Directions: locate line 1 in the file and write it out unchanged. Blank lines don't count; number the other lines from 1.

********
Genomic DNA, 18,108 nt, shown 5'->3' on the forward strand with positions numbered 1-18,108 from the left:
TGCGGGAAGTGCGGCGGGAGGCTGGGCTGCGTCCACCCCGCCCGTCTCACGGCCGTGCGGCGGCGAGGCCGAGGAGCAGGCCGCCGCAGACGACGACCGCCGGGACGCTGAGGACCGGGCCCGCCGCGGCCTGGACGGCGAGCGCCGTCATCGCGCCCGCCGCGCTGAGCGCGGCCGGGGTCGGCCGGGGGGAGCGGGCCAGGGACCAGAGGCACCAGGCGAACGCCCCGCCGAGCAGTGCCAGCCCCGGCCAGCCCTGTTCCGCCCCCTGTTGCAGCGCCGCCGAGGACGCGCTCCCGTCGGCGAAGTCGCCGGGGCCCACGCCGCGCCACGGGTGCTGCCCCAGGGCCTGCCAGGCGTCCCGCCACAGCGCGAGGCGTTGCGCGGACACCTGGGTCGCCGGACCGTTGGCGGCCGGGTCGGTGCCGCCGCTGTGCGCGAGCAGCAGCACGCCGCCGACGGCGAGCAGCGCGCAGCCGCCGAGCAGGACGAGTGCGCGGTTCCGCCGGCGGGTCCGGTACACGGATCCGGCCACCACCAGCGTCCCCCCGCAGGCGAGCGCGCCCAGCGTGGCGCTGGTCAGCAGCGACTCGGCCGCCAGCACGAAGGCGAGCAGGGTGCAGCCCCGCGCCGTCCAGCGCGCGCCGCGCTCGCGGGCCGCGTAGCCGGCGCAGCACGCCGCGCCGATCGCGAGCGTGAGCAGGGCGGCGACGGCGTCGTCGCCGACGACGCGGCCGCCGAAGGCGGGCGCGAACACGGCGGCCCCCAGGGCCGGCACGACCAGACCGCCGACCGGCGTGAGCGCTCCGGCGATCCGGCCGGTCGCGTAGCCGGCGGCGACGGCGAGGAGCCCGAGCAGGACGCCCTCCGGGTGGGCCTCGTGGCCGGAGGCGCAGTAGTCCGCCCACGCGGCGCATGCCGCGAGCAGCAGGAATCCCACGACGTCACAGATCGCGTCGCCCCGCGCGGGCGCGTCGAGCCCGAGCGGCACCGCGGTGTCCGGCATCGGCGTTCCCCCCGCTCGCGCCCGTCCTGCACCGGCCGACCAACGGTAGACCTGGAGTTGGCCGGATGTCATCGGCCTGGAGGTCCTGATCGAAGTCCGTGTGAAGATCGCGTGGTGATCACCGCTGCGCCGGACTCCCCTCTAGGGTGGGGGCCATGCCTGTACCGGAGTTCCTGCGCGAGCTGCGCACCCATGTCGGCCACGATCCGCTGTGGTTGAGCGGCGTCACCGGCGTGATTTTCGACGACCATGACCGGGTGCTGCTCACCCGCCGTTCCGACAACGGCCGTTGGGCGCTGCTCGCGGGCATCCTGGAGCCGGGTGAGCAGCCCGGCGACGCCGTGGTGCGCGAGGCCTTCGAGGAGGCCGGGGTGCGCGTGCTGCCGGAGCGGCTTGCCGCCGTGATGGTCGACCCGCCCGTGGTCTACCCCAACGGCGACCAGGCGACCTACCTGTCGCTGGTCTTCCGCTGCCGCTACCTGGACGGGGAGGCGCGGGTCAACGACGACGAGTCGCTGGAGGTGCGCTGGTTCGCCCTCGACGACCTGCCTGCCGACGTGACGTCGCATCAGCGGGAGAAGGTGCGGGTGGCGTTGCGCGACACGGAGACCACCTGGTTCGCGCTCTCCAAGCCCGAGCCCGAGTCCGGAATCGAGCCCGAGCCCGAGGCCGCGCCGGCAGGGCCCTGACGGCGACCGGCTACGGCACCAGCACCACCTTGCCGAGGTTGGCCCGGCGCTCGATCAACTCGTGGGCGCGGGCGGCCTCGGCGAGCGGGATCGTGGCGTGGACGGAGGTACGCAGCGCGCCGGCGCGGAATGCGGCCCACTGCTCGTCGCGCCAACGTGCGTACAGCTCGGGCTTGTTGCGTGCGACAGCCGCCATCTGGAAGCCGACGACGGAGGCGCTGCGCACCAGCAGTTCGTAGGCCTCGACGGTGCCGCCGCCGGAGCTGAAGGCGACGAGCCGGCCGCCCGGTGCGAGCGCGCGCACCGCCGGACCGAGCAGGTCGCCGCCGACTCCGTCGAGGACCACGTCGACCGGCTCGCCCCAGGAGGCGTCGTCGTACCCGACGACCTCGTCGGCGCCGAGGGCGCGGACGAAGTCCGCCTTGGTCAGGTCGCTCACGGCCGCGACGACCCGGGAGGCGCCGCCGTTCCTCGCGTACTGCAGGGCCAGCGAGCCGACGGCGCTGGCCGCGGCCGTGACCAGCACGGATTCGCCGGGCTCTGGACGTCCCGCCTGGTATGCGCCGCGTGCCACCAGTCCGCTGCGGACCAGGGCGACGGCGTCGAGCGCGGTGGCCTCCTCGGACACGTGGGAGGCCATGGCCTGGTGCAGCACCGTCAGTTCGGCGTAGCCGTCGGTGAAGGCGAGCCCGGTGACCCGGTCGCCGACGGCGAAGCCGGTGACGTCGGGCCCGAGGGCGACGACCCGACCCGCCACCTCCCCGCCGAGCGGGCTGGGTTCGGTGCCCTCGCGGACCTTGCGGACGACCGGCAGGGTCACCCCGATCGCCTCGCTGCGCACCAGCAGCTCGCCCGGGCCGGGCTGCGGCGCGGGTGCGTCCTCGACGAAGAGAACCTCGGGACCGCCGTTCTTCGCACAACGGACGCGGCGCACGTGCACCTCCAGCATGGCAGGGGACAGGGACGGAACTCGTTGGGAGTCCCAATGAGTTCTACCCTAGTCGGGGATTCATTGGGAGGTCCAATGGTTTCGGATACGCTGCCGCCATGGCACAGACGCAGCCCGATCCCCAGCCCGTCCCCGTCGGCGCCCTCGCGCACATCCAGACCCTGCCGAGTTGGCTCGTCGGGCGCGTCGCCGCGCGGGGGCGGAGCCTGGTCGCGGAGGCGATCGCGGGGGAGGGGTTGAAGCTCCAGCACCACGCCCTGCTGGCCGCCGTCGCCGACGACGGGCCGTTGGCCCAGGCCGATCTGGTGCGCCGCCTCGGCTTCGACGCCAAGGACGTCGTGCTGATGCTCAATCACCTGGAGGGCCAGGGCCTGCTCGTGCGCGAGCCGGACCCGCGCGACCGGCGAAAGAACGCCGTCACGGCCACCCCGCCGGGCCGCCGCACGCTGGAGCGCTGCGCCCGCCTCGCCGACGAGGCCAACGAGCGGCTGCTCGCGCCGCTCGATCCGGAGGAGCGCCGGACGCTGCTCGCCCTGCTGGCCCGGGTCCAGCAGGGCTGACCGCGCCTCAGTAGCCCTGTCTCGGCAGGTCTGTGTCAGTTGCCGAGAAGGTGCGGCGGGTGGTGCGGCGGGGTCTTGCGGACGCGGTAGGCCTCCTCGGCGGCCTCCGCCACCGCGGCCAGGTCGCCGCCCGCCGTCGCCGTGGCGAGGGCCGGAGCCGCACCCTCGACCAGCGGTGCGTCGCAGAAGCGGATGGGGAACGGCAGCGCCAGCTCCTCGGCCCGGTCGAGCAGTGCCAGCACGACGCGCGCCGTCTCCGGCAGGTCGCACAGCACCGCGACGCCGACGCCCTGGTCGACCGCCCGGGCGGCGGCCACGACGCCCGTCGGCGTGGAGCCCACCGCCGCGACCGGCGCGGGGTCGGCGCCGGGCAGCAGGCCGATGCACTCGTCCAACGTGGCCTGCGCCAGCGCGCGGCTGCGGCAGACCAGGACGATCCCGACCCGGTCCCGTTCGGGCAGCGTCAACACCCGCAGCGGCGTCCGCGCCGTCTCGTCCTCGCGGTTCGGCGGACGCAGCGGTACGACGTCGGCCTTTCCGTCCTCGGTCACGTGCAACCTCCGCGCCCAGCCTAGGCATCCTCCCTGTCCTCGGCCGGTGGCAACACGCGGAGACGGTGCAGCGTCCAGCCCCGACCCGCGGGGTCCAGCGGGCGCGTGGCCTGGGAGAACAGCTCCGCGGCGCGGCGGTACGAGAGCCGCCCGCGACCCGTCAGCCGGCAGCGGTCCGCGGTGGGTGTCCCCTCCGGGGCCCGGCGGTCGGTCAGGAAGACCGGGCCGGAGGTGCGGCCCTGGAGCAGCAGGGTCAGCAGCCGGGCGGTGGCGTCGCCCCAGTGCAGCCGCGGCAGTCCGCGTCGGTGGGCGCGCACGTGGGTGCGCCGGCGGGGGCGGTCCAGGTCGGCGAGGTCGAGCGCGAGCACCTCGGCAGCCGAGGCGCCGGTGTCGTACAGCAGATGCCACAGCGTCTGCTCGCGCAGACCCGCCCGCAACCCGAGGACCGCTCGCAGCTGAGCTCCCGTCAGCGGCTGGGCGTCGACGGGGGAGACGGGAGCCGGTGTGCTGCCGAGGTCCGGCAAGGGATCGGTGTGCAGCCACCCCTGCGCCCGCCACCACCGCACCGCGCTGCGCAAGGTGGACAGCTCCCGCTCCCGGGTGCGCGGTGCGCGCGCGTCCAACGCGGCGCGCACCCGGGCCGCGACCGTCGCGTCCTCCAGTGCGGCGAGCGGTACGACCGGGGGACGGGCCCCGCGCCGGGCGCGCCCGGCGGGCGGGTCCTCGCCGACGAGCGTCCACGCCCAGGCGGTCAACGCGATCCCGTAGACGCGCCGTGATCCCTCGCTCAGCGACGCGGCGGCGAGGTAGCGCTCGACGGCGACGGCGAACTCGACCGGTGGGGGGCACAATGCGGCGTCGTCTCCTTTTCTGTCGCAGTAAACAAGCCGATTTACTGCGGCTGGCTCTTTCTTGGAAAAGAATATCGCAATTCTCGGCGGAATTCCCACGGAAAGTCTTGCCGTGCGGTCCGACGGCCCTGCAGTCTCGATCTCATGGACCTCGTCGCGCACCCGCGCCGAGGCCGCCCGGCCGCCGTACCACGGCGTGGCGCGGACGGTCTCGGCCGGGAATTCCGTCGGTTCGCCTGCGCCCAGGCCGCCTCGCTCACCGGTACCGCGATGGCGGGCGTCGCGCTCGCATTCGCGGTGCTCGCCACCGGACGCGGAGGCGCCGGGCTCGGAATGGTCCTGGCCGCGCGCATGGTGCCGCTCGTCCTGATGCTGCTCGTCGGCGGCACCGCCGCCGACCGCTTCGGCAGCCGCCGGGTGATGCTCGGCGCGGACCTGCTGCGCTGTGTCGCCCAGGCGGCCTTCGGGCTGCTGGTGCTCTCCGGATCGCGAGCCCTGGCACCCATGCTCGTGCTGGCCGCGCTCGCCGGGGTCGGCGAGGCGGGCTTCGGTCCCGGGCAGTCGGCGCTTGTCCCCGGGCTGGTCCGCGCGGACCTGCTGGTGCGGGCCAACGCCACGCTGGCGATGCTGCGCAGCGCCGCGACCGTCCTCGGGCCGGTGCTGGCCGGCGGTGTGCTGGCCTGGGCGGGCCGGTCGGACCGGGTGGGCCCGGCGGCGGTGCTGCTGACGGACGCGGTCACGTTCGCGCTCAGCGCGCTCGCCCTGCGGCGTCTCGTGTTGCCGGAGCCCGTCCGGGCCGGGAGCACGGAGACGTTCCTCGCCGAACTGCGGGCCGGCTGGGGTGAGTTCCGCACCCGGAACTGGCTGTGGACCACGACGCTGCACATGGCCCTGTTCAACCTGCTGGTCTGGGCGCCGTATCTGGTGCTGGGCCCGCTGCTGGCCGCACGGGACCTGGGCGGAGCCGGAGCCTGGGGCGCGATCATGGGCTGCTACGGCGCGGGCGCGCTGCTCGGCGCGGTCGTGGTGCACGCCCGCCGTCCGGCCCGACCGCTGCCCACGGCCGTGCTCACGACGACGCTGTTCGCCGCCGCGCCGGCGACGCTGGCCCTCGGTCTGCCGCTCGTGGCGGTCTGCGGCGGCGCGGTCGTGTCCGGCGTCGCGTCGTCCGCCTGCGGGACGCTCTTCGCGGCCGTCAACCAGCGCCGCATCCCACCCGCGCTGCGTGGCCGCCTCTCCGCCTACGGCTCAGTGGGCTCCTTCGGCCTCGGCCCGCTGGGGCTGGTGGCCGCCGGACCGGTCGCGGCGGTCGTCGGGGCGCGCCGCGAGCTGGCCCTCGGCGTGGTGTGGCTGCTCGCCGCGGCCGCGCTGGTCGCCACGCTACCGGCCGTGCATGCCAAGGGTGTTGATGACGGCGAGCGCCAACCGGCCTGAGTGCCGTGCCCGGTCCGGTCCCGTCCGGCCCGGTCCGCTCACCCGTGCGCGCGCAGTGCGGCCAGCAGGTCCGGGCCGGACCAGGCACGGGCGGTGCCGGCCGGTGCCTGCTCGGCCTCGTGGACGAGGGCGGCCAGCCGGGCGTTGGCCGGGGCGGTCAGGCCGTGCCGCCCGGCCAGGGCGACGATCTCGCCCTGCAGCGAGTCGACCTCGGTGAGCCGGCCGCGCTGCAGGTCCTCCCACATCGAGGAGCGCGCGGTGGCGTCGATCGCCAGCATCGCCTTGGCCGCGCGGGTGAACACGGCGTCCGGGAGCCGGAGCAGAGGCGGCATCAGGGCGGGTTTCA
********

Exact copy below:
Genomic DNA, 18,108 nt, shown 5'->3' on the forward strand with positions numbered 1-18,108 from the left: